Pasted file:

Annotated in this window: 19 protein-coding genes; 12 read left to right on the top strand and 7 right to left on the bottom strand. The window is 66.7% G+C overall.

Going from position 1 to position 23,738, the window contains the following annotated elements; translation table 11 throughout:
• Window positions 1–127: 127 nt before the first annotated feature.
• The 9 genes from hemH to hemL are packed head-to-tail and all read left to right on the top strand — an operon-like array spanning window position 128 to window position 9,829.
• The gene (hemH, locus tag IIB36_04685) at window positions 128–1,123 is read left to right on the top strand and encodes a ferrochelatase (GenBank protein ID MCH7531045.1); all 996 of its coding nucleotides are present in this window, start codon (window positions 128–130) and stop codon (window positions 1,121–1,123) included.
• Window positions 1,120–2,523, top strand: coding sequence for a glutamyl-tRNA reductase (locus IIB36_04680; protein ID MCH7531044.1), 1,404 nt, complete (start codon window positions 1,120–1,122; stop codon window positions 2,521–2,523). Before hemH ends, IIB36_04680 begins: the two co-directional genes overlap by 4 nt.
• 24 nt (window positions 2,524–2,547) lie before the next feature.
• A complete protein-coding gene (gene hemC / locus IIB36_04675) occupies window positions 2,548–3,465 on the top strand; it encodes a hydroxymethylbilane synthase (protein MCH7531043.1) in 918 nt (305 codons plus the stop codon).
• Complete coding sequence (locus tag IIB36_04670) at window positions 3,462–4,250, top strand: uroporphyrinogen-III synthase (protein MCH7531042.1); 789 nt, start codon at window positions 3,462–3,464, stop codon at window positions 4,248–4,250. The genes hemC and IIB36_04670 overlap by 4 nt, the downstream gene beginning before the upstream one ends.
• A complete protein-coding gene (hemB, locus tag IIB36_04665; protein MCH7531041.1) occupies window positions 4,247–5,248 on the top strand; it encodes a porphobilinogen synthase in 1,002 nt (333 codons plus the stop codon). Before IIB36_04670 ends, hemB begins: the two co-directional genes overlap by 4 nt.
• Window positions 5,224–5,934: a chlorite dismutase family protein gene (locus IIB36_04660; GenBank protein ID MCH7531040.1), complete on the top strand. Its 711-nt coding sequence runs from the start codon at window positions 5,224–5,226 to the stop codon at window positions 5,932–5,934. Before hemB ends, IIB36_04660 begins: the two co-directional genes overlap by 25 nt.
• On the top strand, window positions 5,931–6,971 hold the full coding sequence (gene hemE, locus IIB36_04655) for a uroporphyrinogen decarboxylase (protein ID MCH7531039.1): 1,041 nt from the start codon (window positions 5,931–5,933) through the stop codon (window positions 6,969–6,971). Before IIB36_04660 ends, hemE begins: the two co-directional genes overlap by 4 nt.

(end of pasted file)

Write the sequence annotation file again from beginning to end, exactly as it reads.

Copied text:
Annotated in this window: 19 protein-coding genes; 12 read left to right on the top strand and 7 right to left on the bottom strand. The window is 66.7% G+C overall.

Going from position 1 to position 23,738, the window contains the following annotated elements; translation table 11 throughout:
• Window positions 1–127: 127 nt before the first annotated feature.
• The 9 genes from hemH to hemL are packed head-to-tail and all read left to right on the top strand — an operon-like array spanning window position 128 to window position 9,829.
• The gene (hemH, locus tag IIB36_04685) at window positions 128–1,123 is read left to right on the top strand and encodes a ferrochelatase (GenBank protein ID MCH7531045.1); all 996 of its coding nucleotides are present in this window, start codon (window positions 128–130) and stop codon (window positions 1,121–1,123) included.
• Window positions 1,120–2,523, top strand: coding sequence for a glutamyl-tRNA reductase (locus IIB36_04680; protein ID MCH7531044.1), 1,404 nt, complete (start codon window positions 1,120–1,122; stop codon window positions 2,521–2,523). Before hemH ends, IIB36_04680 begins: the two co-directional genes overlap by 4 nt.
• 24 nt (window positions 2,524–2,547) lie before the next feature.
• A complete protein-coding gene (gene hemC / locus IIB36_04675) occupies window positions 2,548–3,465 on the top strand; it encodes a hydroxymethylbilane synthase (protein MCH7531043.1) in 918 nt (305 codons plus the stop codon).
• Complete coding sequence (locus tag IIB36_04670) at window positions 3,462–4,250, top strand: uroporphyrinogen-III synthase (protein MCH7531042.1); 789 nt, start codon at window positions 3,462–3,464, stop codon at window positions 4,248–4,250. The genes hemC and IIB36_04670 overlap by 4 nt, the downstream gene beginning before the upstream one ends.
• A complete protein-coding gene (hemB, locus tag IIB36_04665; protein MCH7531041.1) occupies window positions 4,247–5,248 on the top strand; it encodes a porphobilinogen synthase in 1,002 nt (333 codons plus the stop codon). Before IIB36_04670 ends, hemB begins: the two co-directional genes overlap by 4 nt.
• Window positions 5,224–5,934: a chlorite dismutase family protein gene (locus IIB36_04660; GenBank protein ID MCH7531040.1), complete on the top strand. Its 711-nt coding sequence runs from the start codon at window positions 5,224–5,226 to the stop codon at window positions 5,932–5,934. Before hemB ends, IIB36_04660 begins: the two co-directional genes overlap by 25 nt.
• On the top strand, window positions 5,931–6,971 hold the full coding sequence (gene hemE, locus IIB36_04655) for a uroporphyrinogen decarboxylase (protein ID MCH7531039.1): 1,041 nt from the start codon (window positions 5,931–5,933) through the stop codon (window positions 6,969–6,971). Before IIB36_04660 ends, hemE begins: the two co-directional genes overlap by 4 nt.